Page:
British Foreign Policy in the Twentieth Century by C.J. Bartlett

By C.J. Bartlett

An account of British overseas coverage within the twentieth century, discussing the tough commitments, global Wars, chilly conflict and readjustments to the current day.

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Nor did they wish to drive Germany into the arms of the Bolsheviks. 45 The British delegation in Versailles was exposed to conflicting press ures from the start. Domestic demands for the severe punishment of Germany, and for heavy reparations, were soon followed by pressures to cut the size of Britain's armed forces and for a rapid return to normallife. Money, it was argued, ought to be spent on badly needed reform at horne rather than on an ambitious foreign policy. Some believed that German reparations would both punish Germany and assist British reconstruction.

The French were not so short-sighted, though not in agreement among themselves as to how they should proceed. In the end Clemenceau, the French prime minister, insisted that his country would obtain genuine security only through longterm co-operation with Britain and the United States. The harsher the peace the more difficult it would be for France to enlist British and American sympathy and support. 46 As it was the will to enforce even the peace that was agreed withered with alarming speed. Not surprisingly some historians argue that it is difficult to see how, in the atmosphere of 1919 and given the conditions ofthe time, a better peace could have been negotiated.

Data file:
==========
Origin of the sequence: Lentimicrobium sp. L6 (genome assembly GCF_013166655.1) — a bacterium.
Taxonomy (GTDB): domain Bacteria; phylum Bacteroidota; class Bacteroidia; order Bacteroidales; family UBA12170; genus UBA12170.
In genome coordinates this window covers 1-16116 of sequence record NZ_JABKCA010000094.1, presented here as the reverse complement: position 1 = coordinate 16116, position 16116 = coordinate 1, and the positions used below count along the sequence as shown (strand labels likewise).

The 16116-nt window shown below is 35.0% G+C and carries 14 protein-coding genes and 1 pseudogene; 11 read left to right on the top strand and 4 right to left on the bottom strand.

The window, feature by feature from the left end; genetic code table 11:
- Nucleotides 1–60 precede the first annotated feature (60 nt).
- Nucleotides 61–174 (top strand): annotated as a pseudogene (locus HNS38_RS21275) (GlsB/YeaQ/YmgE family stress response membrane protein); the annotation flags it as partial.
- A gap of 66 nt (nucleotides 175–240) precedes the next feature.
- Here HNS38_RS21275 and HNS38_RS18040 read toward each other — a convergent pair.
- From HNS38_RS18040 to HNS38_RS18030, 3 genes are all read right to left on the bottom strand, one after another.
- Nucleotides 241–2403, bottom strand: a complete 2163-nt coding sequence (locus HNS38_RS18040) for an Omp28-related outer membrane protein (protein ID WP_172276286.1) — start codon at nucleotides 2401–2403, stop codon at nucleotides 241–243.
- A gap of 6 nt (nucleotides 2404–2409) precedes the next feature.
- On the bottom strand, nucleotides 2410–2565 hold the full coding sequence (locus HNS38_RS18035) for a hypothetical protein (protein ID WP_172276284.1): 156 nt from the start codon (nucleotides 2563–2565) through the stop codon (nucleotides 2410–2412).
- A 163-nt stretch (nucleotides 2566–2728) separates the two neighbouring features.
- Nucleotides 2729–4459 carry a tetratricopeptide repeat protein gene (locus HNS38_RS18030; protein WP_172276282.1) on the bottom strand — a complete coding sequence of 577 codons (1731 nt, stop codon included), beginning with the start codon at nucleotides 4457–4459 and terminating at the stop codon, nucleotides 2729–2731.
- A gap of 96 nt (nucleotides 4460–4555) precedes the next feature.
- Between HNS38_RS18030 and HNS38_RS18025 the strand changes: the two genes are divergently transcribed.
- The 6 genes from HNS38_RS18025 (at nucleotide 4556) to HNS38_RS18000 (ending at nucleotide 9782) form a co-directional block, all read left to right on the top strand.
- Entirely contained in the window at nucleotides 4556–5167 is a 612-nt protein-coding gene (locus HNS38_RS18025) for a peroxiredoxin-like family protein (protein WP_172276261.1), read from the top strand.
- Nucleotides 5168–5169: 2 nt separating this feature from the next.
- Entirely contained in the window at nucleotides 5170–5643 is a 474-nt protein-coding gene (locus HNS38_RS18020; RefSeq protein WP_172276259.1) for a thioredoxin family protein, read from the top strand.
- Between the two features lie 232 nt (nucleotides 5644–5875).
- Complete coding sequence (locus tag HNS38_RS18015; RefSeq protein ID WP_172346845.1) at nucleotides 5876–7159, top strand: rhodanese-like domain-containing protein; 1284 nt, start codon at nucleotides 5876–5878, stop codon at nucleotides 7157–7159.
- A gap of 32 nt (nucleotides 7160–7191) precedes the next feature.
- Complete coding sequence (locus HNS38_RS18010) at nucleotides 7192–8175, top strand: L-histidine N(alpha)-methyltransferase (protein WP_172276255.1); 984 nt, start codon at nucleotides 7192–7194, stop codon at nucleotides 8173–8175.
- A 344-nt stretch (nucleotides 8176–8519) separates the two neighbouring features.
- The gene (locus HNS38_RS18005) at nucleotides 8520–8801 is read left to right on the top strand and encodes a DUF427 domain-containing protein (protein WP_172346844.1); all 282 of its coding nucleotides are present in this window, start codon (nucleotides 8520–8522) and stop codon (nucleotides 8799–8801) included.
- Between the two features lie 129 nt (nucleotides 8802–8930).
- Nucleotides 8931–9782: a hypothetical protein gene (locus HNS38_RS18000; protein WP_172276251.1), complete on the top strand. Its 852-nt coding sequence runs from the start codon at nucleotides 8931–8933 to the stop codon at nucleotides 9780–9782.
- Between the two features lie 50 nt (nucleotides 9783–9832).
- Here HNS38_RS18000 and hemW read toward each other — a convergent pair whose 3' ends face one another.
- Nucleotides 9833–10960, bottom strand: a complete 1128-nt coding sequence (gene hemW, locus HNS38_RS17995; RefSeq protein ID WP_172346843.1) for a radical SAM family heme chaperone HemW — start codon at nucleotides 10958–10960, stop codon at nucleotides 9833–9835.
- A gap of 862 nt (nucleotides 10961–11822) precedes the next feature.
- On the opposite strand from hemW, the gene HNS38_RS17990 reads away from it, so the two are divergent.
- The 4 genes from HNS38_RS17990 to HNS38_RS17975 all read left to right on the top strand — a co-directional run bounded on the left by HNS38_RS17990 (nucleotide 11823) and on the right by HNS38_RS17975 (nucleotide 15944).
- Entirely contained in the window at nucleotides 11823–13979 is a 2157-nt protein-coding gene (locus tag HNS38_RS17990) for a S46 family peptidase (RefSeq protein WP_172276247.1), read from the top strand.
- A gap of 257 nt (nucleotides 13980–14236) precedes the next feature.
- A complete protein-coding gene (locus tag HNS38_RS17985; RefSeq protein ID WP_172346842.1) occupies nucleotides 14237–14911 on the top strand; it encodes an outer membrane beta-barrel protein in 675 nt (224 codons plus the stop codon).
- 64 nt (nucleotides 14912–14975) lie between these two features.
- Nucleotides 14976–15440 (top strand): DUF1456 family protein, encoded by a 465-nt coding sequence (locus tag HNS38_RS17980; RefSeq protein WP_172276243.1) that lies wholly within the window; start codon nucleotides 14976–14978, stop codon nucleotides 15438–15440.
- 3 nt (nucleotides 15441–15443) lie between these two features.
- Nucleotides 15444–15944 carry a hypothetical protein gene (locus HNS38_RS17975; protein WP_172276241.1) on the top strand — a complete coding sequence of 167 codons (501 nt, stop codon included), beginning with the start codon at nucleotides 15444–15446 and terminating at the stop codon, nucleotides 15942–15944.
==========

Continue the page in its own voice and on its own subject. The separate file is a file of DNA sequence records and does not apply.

33 Britain could not give unqualified priority to Europe or to the empire until others decided on the venue of the next great war. This same conclusion also begins to provide an ans wer to the assertion that Britain would have served Europe better had she tried to act as a truly disinterested upholder of the European balance of power. She should, it is claimed, have paid more attention to the fate of the Habsburg Empire whose growing sense of insecurity was the most obvious threat to the peace of Europe.

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